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Persian Eggplant Stew, Fattoush and Baba Ghanoush- an Ode to Aubergine

31 Oct

I don’t cook with eggplants much. When I think of eggplant, what usually comes to mind is that cold, suspiciously slimy and bland ” filling” of roasted veggie sandwiches, the type found at Starbucks or the airport terminal. Blech. Although I find its deep, glossy purple colour and shape absolutely gorgeous (in the same odd way that I find sliced avocados and fresh lemons to be beautiful) the appeal of eggplant has long eluded me. I’ve bought them with false hope a few times, only to see them wither in the fridge, neglected. However,when I saw this tasty-looking recipe for Khoresht-E Bademjan, aka Persian Eggplant Stew, at Della Cucina Provera, It gave me fresh inspiration.

Half way though the cooking process, after I dehydrated it a bit and fried it in olive oil and plenty of salt, I could not stop snacking on my few favourite food, undisguised! Eggplant.

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Deceptively difficult to take a good photo of something so pretty.

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This recipe was sooooo tasty. It was a bit of a process, I suppose, about 3 hours start to finish. It’s not a quick “whip up” recipe, but I find cooking supremely relaxing, so for me it was no biggie.

Once I started with this stew, I was inspired to take the Middle Eastern theme and run with it. With the other eggplant I ended up making baba ghanoush, and then a fattoush salad with toasted pita. I served the stew on couscous mixed with chopped dates, and doused everything with plenty of fresh lemon juice. The whole thing worked together deliciously.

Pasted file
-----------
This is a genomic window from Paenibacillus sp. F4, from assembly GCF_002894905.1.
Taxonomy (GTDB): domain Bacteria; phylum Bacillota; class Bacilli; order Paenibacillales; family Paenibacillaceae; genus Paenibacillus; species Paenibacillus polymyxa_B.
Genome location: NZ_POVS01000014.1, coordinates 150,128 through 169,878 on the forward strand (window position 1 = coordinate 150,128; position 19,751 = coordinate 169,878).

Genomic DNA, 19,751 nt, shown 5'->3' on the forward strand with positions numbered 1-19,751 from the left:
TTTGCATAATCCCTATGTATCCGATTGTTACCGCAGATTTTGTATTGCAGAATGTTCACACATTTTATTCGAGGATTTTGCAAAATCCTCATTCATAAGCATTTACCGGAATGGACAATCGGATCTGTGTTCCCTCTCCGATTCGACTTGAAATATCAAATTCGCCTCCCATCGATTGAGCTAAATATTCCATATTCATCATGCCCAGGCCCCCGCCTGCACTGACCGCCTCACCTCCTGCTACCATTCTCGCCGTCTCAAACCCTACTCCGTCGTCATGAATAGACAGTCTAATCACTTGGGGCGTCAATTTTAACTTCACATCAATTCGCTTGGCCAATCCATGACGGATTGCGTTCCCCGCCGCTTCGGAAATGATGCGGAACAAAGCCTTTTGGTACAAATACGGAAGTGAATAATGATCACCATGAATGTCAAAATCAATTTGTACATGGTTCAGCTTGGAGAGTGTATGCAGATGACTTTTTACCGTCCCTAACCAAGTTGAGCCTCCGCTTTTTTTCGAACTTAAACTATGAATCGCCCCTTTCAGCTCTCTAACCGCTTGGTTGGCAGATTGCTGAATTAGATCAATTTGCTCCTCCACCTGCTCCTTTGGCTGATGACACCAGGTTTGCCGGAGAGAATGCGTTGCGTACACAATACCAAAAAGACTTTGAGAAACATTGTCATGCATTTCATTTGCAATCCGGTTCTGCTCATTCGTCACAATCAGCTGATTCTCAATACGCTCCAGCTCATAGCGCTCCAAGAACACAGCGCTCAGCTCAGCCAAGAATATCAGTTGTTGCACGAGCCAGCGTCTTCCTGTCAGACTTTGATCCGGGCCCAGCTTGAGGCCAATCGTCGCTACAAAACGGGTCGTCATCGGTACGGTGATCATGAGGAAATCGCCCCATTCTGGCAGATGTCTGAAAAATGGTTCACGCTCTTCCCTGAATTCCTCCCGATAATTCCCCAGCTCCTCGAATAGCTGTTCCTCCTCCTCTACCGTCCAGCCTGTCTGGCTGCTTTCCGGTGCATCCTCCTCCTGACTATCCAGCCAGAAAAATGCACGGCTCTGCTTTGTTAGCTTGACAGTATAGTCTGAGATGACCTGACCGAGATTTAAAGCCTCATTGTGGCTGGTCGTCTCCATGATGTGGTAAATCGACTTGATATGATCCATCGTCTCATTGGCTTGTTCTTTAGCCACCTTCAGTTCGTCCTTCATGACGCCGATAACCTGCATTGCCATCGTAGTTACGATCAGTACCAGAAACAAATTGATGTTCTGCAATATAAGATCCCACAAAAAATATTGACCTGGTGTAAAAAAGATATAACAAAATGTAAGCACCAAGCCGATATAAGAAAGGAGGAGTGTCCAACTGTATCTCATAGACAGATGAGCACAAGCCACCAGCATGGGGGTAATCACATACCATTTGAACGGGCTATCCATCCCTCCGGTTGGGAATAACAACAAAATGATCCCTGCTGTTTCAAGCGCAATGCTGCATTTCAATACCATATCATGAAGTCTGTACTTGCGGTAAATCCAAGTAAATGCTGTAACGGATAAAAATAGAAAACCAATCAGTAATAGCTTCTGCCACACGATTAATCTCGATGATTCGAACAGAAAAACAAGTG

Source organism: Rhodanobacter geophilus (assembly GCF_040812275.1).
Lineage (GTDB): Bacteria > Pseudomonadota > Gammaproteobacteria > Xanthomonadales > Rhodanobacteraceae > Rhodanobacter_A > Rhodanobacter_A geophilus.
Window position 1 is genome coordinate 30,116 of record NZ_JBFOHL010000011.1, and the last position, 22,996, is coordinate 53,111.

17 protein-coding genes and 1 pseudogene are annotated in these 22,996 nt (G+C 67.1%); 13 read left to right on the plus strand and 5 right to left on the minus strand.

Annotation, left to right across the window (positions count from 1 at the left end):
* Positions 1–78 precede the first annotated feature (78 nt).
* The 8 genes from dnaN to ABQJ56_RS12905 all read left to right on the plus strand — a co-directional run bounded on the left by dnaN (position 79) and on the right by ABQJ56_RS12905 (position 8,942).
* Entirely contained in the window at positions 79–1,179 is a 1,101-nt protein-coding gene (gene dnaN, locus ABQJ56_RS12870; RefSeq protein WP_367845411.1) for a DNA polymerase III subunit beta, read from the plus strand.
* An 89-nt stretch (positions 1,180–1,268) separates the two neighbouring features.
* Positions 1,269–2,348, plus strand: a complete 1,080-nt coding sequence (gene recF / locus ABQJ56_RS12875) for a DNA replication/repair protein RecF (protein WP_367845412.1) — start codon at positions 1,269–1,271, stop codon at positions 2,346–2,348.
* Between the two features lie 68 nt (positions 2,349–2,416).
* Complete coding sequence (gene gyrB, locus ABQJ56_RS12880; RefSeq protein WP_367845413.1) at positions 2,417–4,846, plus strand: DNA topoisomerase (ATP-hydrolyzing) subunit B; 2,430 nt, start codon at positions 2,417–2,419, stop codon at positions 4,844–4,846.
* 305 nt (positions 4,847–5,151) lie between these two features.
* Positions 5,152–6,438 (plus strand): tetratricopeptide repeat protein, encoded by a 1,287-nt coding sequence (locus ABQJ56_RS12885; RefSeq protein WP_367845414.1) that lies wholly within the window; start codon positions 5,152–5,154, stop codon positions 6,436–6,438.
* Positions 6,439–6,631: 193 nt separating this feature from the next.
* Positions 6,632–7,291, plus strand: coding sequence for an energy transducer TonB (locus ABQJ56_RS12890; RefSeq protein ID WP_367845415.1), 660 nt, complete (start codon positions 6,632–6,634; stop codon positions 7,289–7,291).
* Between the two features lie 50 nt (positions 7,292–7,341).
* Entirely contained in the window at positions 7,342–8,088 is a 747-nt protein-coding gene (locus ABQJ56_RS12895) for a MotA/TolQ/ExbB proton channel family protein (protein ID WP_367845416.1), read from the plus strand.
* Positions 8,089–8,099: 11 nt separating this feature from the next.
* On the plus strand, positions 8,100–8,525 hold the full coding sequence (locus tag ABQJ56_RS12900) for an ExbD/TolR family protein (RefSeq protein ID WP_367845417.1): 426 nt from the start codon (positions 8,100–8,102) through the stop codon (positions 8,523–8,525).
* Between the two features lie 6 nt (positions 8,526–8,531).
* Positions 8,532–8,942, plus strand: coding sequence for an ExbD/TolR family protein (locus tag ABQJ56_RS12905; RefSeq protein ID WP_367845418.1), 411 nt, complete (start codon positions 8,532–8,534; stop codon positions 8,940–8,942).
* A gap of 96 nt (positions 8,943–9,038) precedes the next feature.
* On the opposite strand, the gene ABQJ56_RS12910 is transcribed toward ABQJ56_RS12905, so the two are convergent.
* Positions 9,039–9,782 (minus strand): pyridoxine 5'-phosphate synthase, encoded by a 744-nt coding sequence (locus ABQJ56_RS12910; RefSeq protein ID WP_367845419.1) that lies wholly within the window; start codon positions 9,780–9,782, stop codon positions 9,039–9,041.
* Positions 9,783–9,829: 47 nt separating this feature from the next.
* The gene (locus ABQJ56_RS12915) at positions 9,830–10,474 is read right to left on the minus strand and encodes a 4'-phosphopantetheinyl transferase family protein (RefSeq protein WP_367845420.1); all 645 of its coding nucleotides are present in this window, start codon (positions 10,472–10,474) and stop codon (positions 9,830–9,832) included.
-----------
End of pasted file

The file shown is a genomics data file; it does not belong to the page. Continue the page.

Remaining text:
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Baba Ghanoush

  • 1 can chickpeas
  • 2 table spoons tahini
  • 1 roasted eggplant (next time I’d used less chickpeas and more eggplant, probably 2)
  • 4 cloves roasted garlic
  • 1 clove fresh garlic
  • Juice of one lemon
  • Salt
  • Pepper
  • Olive oil ( about two tablespoons)
  • 1 teaspoon smokey paprika
  • 1 teaspoon sumac powder (and to garnish)
  • Fresh thyme to garnish.

1) Blend in food processor.

Fattoush Salad

  •  red pepper
  •  tomato
  •  cucumber
  • 1/4 onion, thinly sliced
  • Pita bread, toasted
  • fresh parsley and mint ( I had none, but this would be ideal!)

Dressing:

  • 2 cloves crushed garlic
  • 1 teaspoon salt
  • Lemon juice
  • Olive oil
  • sprinkle sumac powder
  • sprinkle ground cumin
  • 1 teaspoon raw honey

Cut pitas into strips and toast in oven with olive oil and plenty of salt at 400 for 10 minutes, or until browned and very crispy. WARNING!: Highly addictive.

Persian Eggplant Stew, Khoresht-E Bademjan 

  • 1 lb stewing beef
  • 1 large eggplant
  • 1 large can crushed tomatoes
  • 1.5 teaspoons red chili flakes
  • 1 teaspoon turmeric
  • 1 teaspoon ground cumin
  • 1 teaspoon cinnamon
  • 1 tablespoon lemon juice
  • 1 large tomato
  • 1 large onion
  • 1 tablespoon raw honey
  • Salt and Pepper
  • Water
  • Fresh thyme to garnish
  1. Peel eggplant and cut into 1 inch strips. Salt on both sides and lay the strips between layers of paper towels. This draws out the bitterness. Let rest for 20 minutes or so.
  2. Meanwhile, in a large pot, brown onions with red pepper flakes, garlic and beef.
  3. Once meat is browned, add turmeric, cumin and cinnamon. Then cover with water and stew for one hour or more.